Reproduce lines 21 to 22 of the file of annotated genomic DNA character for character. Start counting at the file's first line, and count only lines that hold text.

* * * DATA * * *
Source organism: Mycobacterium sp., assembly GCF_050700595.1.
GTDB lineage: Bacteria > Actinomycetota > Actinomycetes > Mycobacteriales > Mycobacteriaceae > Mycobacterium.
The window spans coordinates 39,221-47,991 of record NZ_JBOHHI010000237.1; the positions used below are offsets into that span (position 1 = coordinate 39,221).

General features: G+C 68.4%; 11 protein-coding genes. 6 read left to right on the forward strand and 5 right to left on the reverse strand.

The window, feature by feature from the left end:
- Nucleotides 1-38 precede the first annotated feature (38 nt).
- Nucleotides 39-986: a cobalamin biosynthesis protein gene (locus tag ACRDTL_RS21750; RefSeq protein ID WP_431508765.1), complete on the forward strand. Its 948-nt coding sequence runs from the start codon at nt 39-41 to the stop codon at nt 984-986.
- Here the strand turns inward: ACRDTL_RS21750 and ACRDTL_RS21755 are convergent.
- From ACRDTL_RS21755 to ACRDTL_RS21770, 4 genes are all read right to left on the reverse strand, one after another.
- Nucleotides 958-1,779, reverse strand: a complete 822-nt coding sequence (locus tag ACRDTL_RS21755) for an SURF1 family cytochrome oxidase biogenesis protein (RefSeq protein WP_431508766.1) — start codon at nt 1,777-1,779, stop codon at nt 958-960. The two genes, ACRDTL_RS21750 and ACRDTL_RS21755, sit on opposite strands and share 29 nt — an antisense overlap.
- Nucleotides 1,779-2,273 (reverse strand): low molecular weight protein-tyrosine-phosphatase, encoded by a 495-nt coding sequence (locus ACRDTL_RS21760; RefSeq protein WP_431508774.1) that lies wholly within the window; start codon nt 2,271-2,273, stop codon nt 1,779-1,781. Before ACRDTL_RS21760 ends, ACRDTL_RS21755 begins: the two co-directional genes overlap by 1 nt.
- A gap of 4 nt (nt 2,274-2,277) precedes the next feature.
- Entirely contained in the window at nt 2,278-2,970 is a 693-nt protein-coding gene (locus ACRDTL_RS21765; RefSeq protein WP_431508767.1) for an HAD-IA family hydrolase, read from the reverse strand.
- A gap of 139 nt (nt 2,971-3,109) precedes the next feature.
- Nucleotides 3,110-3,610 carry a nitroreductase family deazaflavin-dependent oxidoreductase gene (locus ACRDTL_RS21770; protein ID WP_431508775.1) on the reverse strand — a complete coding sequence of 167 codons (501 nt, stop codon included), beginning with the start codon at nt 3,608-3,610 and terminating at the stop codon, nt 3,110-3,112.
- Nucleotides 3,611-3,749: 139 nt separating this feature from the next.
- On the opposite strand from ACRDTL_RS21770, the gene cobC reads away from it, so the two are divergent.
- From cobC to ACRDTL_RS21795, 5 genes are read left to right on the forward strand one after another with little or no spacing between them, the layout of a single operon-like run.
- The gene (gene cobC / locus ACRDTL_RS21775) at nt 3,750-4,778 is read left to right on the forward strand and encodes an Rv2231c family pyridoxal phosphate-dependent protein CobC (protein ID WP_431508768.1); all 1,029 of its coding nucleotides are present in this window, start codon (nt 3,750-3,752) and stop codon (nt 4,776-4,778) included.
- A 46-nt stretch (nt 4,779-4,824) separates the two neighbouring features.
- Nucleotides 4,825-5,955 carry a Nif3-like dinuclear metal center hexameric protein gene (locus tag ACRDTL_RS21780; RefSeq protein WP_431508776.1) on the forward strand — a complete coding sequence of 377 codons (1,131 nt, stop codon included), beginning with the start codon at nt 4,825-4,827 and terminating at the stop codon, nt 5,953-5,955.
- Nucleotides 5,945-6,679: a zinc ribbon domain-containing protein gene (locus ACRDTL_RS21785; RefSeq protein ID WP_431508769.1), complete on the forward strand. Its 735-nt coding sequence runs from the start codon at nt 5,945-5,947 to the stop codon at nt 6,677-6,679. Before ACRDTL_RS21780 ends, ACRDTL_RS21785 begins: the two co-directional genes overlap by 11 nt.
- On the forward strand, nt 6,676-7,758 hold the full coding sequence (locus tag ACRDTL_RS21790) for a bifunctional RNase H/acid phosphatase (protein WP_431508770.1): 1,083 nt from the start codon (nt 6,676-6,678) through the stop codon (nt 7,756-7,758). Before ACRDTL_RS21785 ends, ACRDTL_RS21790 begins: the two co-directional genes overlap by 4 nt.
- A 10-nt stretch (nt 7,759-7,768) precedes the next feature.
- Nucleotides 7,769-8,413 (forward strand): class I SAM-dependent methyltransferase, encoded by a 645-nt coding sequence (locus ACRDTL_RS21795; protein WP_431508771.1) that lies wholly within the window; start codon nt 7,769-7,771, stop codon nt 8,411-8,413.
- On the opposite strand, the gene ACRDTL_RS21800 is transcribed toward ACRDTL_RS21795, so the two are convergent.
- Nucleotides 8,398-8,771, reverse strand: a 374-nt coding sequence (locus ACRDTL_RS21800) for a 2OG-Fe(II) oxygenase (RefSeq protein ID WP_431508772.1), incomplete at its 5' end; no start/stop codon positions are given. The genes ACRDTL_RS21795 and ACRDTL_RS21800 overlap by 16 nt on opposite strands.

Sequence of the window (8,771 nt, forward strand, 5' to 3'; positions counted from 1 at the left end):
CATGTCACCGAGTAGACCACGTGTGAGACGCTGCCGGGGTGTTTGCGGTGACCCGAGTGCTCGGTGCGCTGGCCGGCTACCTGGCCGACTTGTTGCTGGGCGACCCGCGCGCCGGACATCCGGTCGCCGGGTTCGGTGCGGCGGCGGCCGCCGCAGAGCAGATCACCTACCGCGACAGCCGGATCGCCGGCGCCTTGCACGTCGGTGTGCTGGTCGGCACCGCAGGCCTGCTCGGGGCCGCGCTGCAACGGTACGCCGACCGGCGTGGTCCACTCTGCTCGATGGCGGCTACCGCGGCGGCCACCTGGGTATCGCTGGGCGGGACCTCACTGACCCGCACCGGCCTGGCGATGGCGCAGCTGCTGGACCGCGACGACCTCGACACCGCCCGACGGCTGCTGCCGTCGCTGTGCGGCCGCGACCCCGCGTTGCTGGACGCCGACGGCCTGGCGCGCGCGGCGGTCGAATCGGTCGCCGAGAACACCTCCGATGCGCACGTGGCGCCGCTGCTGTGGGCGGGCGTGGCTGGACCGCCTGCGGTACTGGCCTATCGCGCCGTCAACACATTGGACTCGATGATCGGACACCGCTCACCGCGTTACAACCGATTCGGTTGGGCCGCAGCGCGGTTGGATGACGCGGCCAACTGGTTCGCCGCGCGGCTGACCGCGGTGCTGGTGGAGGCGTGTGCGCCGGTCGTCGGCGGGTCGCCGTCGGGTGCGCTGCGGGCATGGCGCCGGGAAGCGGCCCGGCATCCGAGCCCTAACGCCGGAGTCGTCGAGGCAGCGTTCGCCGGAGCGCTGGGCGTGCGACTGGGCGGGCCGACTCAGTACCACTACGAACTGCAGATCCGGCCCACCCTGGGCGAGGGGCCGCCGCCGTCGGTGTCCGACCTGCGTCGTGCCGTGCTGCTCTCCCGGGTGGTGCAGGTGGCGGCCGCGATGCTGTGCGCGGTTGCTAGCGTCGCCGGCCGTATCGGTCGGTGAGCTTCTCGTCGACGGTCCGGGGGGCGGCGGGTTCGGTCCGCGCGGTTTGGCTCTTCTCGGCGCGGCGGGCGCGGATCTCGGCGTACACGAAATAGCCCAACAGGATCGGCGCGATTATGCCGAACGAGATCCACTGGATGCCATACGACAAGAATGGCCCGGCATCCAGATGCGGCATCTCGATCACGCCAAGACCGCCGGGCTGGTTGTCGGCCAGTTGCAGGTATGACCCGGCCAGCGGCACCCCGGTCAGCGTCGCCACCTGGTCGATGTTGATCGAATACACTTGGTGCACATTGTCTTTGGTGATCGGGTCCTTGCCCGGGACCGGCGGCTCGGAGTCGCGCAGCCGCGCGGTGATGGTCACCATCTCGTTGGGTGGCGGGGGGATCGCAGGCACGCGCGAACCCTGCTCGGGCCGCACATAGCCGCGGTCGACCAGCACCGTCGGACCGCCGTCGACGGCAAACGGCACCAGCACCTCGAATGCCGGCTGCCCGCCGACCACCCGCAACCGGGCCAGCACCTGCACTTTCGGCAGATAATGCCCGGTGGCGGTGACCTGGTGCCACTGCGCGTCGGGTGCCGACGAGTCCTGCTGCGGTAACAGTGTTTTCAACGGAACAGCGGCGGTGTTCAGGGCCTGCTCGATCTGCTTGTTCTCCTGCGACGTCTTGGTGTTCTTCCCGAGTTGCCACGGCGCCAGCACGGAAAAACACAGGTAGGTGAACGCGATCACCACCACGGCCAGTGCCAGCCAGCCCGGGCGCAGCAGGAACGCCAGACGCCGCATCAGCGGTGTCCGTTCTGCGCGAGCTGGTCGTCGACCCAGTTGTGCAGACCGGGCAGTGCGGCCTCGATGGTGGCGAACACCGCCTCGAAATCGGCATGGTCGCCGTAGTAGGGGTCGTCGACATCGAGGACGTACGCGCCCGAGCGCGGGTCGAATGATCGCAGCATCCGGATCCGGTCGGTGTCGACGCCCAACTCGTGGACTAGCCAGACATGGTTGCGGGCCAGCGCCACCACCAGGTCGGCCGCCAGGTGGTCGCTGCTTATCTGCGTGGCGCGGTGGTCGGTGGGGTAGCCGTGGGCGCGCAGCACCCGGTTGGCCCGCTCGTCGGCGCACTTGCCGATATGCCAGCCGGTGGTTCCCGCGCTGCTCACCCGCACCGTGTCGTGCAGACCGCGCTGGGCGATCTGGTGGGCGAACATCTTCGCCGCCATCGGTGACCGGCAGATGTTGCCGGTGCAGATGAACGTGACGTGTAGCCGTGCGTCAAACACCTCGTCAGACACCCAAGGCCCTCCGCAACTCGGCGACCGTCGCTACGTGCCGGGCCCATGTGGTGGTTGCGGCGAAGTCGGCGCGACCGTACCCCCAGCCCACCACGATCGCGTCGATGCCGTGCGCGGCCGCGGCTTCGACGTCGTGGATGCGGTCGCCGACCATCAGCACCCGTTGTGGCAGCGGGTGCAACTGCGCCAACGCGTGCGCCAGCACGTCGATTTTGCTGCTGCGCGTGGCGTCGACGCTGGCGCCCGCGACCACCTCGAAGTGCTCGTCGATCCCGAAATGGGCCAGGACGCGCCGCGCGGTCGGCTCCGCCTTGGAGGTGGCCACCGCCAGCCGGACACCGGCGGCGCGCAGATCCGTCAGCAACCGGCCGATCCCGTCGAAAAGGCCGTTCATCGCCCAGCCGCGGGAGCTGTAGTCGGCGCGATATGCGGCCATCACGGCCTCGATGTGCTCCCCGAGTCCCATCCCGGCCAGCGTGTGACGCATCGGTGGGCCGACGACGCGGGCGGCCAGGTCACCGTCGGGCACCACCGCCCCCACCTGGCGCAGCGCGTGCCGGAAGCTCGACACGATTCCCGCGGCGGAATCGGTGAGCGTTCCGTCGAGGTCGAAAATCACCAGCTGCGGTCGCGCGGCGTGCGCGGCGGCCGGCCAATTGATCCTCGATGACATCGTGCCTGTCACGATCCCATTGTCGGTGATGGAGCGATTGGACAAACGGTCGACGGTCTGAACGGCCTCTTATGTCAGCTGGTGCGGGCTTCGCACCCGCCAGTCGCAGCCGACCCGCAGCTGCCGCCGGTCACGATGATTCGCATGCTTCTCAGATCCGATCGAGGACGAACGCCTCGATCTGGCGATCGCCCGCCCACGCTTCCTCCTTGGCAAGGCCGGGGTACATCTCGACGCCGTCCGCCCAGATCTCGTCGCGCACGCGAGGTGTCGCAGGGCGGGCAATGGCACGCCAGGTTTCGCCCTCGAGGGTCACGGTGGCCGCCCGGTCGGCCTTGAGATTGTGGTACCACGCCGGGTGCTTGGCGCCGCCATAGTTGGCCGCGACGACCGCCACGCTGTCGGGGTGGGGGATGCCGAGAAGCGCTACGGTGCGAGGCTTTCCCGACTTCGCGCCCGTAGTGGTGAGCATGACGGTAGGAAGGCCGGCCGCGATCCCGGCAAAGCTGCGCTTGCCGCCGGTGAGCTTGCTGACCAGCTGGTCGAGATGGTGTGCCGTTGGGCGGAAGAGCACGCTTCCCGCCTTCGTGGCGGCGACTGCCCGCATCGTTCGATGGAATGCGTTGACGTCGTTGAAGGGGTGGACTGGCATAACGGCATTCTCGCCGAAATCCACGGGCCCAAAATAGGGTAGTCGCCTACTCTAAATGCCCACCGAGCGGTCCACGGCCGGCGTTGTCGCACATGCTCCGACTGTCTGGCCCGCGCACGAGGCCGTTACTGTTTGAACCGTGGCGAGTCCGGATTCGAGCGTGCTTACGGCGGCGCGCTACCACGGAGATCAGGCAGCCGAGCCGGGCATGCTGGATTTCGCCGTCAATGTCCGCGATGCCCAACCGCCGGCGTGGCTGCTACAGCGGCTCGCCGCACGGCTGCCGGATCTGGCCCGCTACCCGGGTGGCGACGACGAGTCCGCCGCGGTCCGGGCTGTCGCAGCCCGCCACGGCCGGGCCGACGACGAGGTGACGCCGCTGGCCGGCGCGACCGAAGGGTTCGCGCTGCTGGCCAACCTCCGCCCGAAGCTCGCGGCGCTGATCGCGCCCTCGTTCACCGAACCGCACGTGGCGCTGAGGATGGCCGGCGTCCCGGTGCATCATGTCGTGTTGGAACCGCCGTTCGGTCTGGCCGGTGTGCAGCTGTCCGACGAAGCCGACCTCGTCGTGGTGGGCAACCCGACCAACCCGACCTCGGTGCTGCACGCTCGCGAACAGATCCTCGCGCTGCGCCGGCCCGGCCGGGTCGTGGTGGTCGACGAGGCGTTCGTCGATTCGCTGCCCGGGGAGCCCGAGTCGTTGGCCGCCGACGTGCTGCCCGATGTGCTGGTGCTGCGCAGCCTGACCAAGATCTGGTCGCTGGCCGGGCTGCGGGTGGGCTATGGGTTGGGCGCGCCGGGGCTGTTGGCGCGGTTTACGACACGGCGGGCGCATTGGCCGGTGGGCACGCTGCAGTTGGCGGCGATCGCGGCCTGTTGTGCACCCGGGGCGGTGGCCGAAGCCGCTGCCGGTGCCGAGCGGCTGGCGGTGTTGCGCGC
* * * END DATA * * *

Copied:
- Nucleotides 4,825-5,955 carry a Nif3-like dinuclear metal center hexameric protein gene (locus tag ACRDTL_RS21780; RefSeq protein WP_431508776.1) on the forward strand — a complete coding sequence of 377 codons (1,131 nt, stop codon included), beginning with the start codon at nt 4,825-4,827 and terminating at the stop codon, nt 5,953-5,955.
- Nucleotides 5,945-6,679: a zinc ribbon domain-containing protein gene (locus ACRDTL_RS21785; RefSeq protein ID WP_431508769.1), complete on the forward strand. Its 735-nt coding sequence runs from the start codon at nt 5,945-5,947 to the stop codon at nt 6,677-6,679. Before ACRDTL_RS21780 ends, ACRDTL_RS21785 begins: the two co-directional genes overlap by 11 nt.